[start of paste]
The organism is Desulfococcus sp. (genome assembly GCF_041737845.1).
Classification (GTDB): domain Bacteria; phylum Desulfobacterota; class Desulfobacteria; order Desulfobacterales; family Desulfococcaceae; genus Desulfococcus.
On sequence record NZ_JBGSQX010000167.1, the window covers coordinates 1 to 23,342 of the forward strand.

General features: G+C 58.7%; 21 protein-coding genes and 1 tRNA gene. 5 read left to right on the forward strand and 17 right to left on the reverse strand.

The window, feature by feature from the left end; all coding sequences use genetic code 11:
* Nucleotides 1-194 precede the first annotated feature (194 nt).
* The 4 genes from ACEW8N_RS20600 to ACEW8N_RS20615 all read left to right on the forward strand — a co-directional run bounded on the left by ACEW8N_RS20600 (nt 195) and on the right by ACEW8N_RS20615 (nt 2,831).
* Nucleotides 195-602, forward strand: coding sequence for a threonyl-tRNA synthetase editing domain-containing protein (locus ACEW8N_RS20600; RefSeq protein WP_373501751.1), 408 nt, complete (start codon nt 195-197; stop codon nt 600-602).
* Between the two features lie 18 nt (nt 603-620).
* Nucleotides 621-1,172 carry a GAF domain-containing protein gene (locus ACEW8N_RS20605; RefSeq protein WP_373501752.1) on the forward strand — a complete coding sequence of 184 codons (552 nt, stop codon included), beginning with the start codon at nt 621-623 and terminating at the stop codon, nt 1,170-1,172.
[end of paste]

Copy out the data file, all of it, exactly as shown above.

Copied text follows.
The organism is Desulfococcus sp. (genome assembly GCF_041737845.1).
Classification (GTDB): domain Bacteria; phylum Desulfobacterota; class Desulfobacteria; order Desulfobacterales; family Desulfococcaceae; genus Desulfococcus.
On sequence record NZ_JBGSQX010000167.1, the window covers coordinates 1 to 23,342 of the forward strand.

General features: G+C 58.7%; 21 protein-coding genes and 1 tRNA gene. 5 read left to right on the forward strand and 17 right to left on the reverse strand.

The window, feature by feature from the left end; all coding sequences use genetic code 11:
* Nucleotides 1-194 precede the first annotated feature (194 nt).
* The 4 genes from ACEW8N_RS20600 to ACEW8N_RS20615 all read left to right on the forward strand — a co-directional run bounded on the left by ACEW8N_RS20600 (nt 195) and on the right by ACEW8N_RS20615 (nt 2,831).
* Nucleotides 195-602, forward strand: coding sequence for a threonyl-tRNA synthetase editing domain-containing protein (locus ACEW8N_RS20600; RefSeq protein WP_373501751.1), 408 nt, complete (start codon nt 195-197; stop codon nt 600-602).
* Between the two features lie 18 nt (nt 603-620).
* Nucleotides 621-1,172 carry a GAF domain-containing protein gene (locus ACEW8N_RS20605; RefSeq protein WP_373501752.1) on the forward strand — a complete coding sequence of 184 codons (552 nt, stop codon included), beginning with the start codon at nt 621-623 and terminating at the stop codon, nt 1,170-1,172.